Covering the least of these

January 21, 2008
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It isnâ??t often these days that we see deep, serious reporting on poverty that helps explain the problem and makes us think.

In a recent interview, Washington Post columnist E.J. Dionne argued that the subject has been edged out of news coverage by the very way newspapers are structured.

â??Newspapers are built to cover the wealthy and the famous much more than they are built to cover the working class or the poor,â?? Dionne said in Columbia Journalism Review, a trade publication. â??There are entire business sections devoted to what the people running big companies do.â??

Or, he could have added, entire newspapers, like IBJ.

Dionne went on to say there are good reasons for the structures. But the result is that poor and even middle-class people are getting little attention.

What do you think? While news organizations cover CEOs and others who make big decisions and large paychecks, should those organizations also be putting more energy into reporting on those who are less fortunate?

Have we Americans become so enamored with business that weâ??ve left behind those who havenâ??t â??made it?â??
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  • Only guessing here but...I think newspapers are funded by advertisers. And advertisers are only interested in advertising to customers wealthy enough to purchase their products or services. Therefore, most newspapers are going to write stories only applicable to those individuals targeted by their advertisers. So, unless you live in some non-capitalistic country like Cuba, it's unlikely any U.S. newspaper is going to change soon.
  • So the rich & famous are the only ones that purchase advertised products?
    Uh no.

    Perhaps its more to do with what the readership demands - the worship of
    celebrity.

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  1. Choice between a democrat and a question mark? Take the question mark. We have all seen what the democrats will do.

  2. Its easy to blame workers. What about the Management of the Mill. Its not smart in business to not have a back up plan. Workers are afforded sick days in most cases. Union or not. Whether drunk partying, or a real sickness. Why would you as a businessman/woman not have a rotation of workers incase this happens. This is not an exclusive union protection. If the company can prove bad intentions on the part of any union employee. They can take action. Most CBA's have a 3 strike policy. Just like most Non-union company policies. You should read a CBA sometime. There are protections for companies too. Unions understand that businesses need to make money. If they don't, the union's member won't have a place to work.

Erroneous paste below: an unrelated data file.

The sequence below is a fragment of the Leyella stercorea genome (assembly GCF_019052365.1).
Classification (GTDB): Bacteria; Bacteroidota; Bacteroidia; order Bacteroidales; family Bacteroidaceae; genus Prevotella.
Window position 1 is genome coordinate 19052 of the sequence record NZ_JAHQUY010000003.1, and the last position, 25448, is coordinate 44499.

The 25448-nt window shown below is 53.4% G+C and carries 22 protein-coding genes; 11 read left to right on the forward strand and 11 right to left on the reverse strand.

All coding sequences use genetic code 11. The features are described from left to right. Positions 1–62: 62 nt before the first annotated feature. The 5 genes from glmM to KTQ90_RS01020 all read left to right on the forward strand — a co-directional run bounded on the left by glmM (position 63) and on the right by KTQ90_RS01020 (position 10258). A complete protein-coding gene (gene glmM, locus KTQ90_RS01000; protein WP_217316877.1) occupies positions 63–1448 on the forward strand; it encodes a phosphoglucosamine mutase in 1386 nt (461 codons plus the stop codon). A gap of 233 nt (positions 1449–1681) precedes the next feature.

3. My kids play hockey on the North side and we have been very happy with the youth program. More Ice would create more opportunity for kids to pay this great sport. With 3 rinks that would also create more figure skating opportunities. What better gift to give your kids than a sport they will love!

  4. Naah, only Indy place fans were robbed of seeing Zanardi race. CART fans saw his amazing talents just about every weekend. And F1 fans saw him too. Zanardi didn't care he wasn't at Indy, neither do 99.18% of other race fans world wide. And CART fans are quite pleased of the domination of their drivers and owners have had at Indy, in the IRL, and in the current Indycar series....almost 99.18% of the time since 2000 Indy 500. I respect Zanardi, but his life goes on without Indy. Sucks to be you Capt.

  5. So let me get this right: gun permits online are fraud proof, but voting is as easy as 1-2-3.--But at least we agree that someone without a photo ID cannot be trusted with a gun.

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